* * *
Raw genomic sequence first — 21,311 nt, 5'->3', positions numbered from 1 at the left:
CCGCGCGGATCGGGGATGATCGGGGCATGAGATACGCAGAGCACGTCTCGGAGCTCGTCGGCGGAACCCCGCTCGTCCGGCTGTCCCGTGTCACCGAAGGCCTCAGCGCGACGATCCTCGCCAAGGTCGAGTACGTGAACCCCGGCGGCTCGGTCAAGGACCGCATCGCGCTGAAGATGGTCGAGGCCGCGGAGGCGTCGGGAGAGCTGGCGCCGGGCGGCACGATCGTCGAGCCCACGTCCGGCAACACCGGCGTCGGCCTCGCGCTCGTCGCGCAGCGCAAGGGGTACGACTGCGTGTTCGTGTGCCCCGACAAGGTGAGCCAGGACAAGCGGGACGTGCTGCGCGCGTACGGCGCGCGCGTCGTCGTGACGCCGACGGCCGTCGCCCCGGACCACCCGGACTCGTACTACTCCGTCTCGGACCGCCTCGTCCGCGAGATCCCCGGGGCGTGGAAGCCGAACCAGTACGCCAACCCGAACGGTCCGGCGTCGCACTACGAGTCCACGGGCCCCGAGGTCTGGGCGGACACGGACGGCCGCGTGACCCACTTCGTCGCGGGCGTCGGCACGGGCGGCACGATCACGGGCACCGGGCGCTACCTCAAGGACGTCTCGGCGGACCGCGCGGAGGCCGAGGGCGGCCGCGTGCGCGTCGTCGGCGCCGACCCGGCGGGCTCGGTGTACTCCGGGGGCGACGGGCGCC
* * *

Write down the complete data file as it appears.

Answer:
Raw genomic sequence first — 21,311 nt, 5'->3', positions numbered from 1 at the left:
CCGCGCGGATCGGGGATGATCGGGGCATGAGATACGCAGAGCACGTCTCGGAGCTCGTCGGCGGAACCCCGCTCGTCCGGCTGTCCCGTGTCACCGAAGGCCTCAGCGCGACGATCCTCGCCAAGGTCGAGTACGTGAACCCCGGCGGCTCGGTCAAGGACCGCATCGCGCTGAAGATGGTCGAGGCCGCGGAGGCGTCGGGAGAGCTGGCGCCGGGCGGCACGATCGTCGAGCCCACGTCCGGCAACACCGGCGTCGGCCTCGCGCTCGTCGCGCAGCGCAAGGGGTACGACTGCGTGTTCGTGTGCCCCGACAAGGTGAGCCAGGACAAGCGGGACGTGCTGCGCGCGTACGGCGCGCGCGTCGTCGTGACGCCGACGGCCGTCGCCCCGGACCACCCGGACTCGTACTACTCCGTCTCGGACCGCCTCGTCCGCGAGATCCCCGGGGCGTGGAAGCCGAACCAGTACGCCAACCCGAACGGTCCGGCGTCGCACTACGAGTCCACGGGCCCCGAGGTCTGGGCGGACACGGACGGCCGCGTGACCCACTTCGTCGCGGGCGTCGGCACGGGCGGCACGATCACGGGCACCGGGCGCTACCTCAAGGACGTCTCGGCGGACCGCGCGGAGGCCGAGGGCGGCCGCGTGCGCGTCGTCGGCGCCGACCCGGCGGGCTCGGTGTACTCCGGGGGCGACGGGCGCC